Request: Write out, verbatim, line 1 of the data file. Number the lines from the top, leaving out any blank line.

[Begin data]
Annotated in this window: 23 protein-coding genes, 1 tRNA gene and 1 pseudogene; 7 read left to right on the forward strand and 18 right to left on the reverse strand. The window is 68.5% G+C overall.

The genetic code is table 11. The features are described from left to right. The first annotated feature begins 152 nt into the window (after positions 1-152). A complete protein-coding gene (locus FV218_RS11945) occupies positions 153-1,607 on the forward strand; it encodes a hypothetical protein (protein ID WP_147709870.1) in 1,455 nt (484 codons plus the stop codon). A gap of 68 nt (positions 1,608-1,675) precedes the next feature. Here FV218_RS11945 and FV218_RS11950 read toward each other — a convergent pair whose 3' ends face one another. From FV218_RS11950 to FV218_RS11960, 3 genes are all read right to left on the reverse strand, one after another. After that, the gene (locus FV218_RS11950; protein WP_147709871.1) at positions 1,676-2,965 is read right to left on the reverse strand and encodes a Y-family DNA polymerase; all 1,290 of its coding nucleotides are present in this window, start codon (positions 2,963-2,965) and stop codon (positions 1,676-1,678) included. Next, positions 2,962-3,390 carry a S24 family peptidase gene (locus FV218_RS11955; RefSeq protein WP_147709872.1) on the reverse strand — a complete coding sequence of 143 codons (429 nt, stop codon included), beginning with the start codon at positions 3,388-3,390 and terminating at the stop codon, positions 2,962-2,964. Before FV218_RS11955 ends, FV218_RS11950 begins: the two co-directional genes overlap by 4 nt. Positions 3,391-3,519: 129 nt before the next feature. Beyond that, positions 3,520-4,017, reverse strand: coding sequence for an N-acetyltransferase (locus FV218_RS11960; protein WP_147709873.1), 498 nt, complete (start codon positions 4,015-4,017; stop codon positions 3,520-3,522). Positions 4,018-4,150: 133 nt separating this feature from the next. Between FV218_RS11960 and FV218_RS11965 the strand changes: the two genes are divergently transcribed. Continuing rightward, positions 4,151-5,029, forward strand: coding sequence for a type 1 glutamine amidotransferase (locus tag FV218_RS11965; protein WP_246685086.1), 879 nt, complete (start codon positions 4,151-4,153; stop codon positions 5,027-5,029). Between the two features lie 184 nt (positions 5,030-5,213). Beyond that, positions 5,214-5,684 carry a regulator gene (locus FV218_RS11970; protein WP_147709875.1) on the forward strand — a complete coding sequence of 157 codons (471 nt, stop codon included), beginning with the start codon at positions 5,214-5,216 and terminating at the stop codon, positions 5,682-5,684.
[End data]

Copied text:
Annotated in this window: 23 protein-coding genes, 1 tRNA gene and 1 pseudogene; 7 read left to right on the forward strand and 18 right to left on the reverse strand. The window is 68.5% G+C overall.